ISSL Reflections November 26 2023 1 Corinthians 10:23–11:1 Post 1

How free is the religious person?

Some folk think to be religious is to lose freedom. Others may think, to be religious is to find greater freedom.

This week let’s consider the perspective Paul brings to the discussion.

1 Corinthians 10:23-11:1 (NRSVue)

“All things are permitted,” but not all things are beneficial. “All things are permitted,” but not all things build up. Do not seek your own advantage but that of the other. Eat whatever is sold in the meat market without raising any question on the ground of conscience, for “the earth and its fullness are the Lord’s.” If an unbeliever invites you to a meal and you are disposed to go, eat whatever is set before you without raising any question on the ground of conscience. But if someone says to you, “This has been offered in sacrifice,” then do not eat it, out of consideration for the one who informed you and for the sake of conscience— I mean the other’s conscience, not your own. For why should my freedom be subject to the judgment of someone else’s conscience? If I partake with thankfulness, why should I be denounced because of that for which I give thanks?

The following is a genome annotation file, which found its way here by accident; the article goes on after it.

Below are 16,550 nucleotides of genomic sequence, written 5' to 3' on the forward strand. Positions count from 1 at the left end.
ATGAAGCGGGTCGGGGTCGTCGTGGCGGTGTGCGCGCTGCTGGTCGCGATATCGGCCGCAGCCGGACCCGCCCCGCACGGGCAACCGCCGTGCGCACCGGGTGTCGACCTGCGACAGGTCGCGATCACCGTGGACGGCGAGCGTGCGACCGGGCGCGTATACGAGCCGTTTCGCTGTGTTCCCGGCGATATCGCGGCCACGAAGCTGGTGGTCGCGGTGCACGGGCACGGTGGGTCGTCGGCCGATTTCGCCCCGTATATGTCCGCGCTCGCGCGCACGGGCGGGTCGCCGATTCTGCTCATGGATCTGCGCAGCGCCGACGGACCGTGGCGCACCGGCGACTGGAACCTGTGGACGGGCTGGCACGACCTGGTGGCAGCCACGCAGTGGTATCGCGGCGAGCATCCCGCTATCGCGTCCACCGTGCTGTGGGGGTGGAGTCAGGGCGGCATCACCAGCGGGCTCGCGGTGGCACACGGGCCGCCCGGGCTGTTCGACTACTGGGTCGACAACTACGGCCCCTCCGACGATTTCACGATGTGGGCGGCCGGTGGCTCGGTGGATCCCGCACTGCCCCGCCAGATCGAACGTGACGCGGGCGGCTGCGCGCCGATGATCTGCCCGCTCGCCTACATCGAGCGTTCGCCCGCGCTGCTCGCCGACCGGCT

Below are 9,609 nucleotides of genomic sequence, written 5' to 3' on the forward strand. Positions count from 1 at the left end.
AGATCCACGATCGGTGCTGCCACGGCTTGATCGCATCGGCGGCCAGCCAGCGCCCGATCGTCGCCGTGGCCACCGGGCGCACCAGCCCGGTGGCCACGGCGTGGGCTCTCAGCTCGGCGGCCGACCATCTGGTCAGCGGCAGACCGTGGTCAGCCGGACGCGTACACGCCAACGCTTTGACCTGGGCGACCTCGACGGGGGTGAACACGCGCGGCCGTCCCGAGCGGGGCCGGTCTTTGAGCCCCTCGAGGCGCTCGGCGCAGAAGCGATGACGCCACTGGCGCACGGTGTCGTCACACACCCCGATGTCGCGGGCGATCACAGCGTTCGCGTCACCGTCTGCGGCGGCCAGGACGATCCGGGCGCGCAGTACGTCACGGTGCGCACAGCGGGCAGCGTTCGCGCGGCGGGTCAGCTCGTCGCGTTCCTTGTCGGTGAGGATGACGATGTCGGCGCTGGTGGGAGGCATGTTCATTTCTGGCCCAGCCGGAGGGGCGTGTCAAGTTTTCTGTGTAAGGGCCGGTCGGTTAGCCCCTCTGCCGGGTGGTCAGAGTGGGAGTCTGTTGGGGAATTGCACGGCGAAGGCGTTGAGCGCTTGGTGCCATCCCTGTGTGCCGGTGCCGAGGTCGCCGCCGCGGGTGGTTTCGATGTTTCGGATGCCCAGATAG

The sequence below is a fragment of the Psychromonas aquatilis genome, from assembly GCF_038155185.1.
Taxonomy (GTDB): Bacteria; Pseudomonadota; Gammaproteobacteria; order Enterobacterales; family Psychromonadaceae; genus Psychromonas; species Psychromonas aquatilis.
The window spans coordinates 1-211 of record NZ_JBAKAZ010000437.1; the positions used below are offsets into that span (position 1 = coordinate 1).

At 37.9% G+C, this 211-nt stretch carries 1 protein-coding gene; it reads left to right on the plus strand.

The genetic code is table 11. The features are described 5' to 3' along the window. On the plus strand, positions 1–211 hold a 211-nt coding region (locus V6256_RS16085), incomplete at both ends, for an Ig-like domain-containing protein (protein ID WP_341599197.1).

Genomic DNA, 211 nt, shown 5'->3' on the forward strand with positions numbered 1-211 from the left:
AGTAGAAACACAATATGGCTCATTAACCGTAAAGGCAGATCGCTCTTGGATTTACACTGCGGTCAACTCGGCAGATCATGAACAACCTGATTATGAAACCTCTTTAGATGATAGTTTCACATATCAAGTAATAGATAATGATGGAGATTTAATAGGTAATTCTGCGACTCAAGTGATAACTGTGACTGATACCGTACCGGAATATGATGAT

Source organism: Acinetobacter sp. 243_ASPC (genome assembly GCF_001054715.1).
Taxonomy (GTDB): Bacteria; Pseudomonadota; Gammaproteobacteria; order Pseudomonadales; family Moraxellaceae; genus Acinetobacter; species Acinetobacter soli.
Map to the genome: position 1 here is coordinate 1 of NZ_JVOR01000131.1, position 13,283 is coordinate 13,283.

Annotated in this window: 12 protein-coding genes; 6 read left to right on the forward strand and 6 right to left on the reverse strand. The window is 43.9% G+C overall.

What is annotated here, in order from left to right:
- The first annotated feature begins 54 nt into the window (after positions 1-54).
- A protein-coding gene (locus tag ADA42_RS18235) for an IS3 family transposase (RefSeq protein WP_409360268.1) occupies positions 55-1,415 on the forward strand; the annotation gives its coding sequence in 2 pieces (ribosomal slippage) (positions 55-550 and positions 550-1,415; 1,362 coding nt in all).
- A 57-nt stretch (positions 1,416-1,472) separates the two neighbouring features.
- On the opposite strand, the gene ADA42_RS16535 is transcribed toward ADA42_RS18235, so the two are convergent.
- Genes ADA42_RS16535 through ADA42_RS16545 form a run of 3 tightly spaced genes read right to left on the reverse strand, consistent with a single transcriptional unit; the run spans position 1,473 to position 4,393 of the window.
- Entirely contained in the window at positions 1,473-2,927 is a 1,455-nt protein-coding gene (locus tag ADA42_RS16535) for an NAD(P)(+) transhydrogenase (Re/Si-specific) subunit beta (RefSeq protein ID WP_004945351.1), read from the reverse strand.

So, whether you eat or drink or whatever you do, do everything for the glory of God. Give no offense to Jews or to Greeks or to the church of God, just as I try to please everyone in everything I do, not seeking my own advantage but that of many, so that they may be saved. Be imitators of me, as I am of Christ.

His opening phrase, “All things are permitted …” has to capture our attention. Right? Wait a moment. Then we hear, “… but not all …” Isn’t that so often the way things turn out. There is so often that “… but … “ which limits or even negates what we just found to our liking.

As you spend time with this passage, keep that tension of, “All … but …” in mind.

First, let’s notice what he identifies or implies is “permitted.” Look for parallels in your experiences of what he names for those first readers.

Let’s start our consideration of his words with getting a good handle on the freedoms that Paul considers available to us as disciples of Jesus.

{ubi caritas et amor, Deus ibi est}

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